REVIEW: "Google Apps: The Missing Manual", Nancy Conner
- BKGOAPMM.RVW 20091126
"Google Apps: The Missing Manual", Nancy Conner, 2008,
%A Nancy Conner nancy_conner@... nancylconner@...
%C 103 Morris Street, Suite A, Sebastopol, CA 95472
%G 978-0-596-51579-9 0-596-51579-0
%I O'Reilly & Associates, Inc.
%O U$39.99/C$39.99 800-998-9938 707-829-0515 nuts@...
%O Audience n+ Tech 2 Writing 1 (see revfaq.htm for explanation)
%P 711 p.
%T "Google Apps: The Missing Manual"
The introduction is very promotional of Google Apps. There is some
brief description, but most of the text is gushing in tone, to the
extent that those with some experience in online applications may be a
bit uncomfortable with the apparent carelessness of the work. For
example, Conner states that you don't need to worry about saving your
work, since it is updated automatically. And you don't need to worry
about security, since Google is really concerned about security, and
uses the cloud. Some of these factors are, in fact, eventually
addressed (later in the book), but it might have been more reassuring
to those who do understand the technology to have some simple forward
references demonstrating that the author was not simply basing her
assurances on Google press releases.
Part one deals with Docs, and covers four applications under that
title. Chapter one covers obtaining an account, with a number of
screenshots, and some mention of Calendar and Toolbar. Docs, the word
processor, itself, has basic functions described in chapter two. The
material on sharing and collaboration (one of the major reasons for
using Google Apps) sometimes lacks detail (as in the description of
publishing on the Web), but does have some technicalities and
suggestions in other aspects. Conner suggests having the team agree
that each one will use a specific text colour for entries, which can
even clarify issues of multiple simultaneous updates [the content
isn't clear about how Google handles that], but might not work well
with deletions and modifications.) The Docs spreadsheets application,
as explained in chapter three, uses colour for multiple collaborators,
but this means that some of the (black and white) screenshots are
unclear. Interestingly, collaboration on presentations is not
discussed in chapter four: does this mean that the function is not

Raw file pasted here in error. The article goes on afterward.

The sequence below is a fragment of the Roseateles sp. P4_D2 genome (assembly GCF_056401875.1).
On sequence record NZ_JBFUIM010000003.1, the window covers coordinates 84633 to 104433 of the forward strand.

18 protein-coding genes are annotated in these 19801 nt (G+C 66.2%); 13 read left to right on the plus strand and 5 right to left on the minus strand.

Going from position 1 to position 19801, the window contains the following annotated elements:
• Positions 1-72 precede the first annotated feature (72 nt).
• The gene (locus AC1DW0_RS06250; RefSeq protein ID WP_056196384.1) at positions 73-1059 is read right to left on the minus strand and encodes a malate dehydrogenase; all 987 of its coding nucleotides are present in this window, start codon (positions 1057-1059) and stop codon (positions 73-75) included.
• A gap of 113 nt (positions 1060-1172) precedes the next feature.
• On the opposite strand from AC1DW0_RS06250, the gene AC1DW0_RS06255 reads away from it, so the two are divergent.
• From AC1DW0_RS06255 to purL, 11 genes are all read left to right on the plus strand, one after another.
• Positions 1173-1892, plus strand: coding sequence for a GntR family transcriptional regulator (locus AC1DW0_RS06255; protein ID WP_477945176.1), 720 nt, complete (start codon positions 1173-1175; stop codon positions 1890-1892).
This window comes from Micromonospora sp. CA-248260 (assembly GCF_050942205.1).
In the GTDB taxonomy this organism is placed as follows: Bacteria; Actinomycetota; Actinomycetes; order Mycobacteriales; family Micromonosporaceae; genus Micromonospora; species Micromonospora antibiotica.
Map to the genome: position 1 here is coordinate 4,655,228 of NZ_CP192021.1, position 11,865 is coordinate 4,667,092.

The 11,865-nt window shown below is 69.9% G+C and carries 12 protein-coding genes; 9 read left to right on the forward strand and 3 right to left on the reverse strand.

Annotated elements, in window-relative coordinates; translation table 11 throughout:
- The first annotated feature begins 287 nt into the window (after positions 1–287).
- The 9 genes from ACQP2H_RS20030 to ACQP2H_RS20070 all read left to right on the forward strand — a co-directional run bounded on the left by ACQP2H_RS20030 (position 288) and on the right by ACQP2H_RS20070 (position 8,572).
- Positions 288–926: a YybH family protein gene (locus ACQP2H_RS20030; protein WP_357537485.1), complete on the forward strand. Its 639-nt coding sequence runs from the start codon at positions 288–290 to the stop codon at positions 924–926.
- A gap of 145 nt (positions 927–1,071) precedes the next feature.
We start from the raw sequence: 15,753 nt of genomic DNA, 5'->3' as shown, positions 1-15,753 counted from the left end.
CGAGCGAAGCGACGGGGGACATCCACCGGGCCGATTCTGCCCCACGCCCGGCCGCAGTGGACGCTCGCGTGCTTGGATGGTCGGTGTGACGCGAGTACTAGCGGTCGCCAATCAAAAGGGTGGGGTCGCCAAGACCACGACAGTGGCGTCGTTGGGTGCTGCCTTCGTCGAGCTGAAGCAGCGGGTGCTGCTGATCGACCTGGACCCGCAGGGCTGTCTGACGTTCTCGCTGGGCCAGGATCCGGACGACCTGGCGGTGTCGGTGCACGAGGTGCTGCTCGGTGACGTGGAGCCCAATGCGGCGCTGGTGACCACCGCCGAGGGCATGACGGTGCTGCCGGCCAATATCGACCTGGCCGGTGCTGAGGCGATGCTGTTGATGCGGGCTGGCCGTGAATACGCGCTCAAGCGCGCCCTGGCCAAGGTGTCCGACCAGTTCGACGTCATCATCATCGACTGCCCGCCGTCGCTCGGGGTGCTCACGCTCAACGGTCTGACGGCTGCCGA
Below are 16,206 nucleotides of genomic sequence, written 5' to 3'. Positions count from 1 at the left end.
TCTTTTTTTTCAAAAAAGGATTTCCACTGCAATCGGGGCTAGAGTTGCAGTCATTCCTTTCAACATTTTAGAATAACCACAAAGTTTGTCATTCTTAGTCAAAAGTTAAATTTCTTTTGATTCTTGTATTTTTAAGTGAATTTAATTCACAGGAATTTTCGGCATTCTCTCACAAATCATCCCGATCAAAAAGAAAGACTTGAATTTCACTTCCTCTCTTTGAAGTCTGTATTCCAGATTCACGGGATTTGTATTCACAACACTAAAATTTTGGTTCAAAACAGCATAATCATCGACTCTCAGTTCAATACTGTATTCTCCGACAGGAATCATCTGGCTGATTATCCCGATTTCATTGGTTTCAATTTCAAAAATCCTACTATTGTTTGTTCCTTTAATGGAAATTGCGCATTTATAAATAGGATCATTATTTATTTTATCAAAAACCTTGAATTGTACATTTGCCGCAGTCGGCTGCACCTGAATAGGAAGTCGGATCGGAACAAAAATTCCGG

available, or that the author has not tried it?
Part two reviews communication applications. Chapter five outlines
the Gmail email system, with lots of screenshots. There are some
useful tips, but these often get lost in the verbiage unless you are
reading the text carefully. It's odd to think that an instant
messaging tool is complex enough to require all of chapter six, but
the whole thing is spent on Google Talk. The Calendar program is
covered in chapter seven, but, oddly, sharing of calendar information
is not described, except for a mention that your system manager needs
to be involved.
Part three is involved with creating Web pages. Chapter eight tells
you various things that can be added to "your" personal (private)
Google page with iGoogle. Creating your own Web pages (which you can
then publish to the world) with Page Creator is described in chapter
Using Google Apps as a kind of groupware is examined in part four.
Domain names, colour schemes, and the like are noted in chapter ten.
There is some technical detail, but mostly not. Miscellaneous
management controls are listed in chapter eleven. Chapter twelve
deals with Google Sites, which appears to be a combination of iGoogle
and Page Creator. Commercial services and the Google API (Application
Programming Interface) are mentioned in chapter thirteen.
Conner has created an introduction for novices that still manages to
provide pointers to intermediate or possibly experienced users. This
is a considerable accomplishment, and is certainly superior to
Lenssen's "Google Apps Hacks" (cf. BKGOAPHA.RVW). The balance of
material, however, could use some work. The vast bulk of the text is
dedicated to extremely basic functions, with the occasional useful
gems buried in minor mentions, almost as asides. If you are
interested in using Google Apps this provides a good starting point,
but will be demanding to work through.
copyright Robert M. Slade, 2009 BKGOAPMM.RVW 20091126
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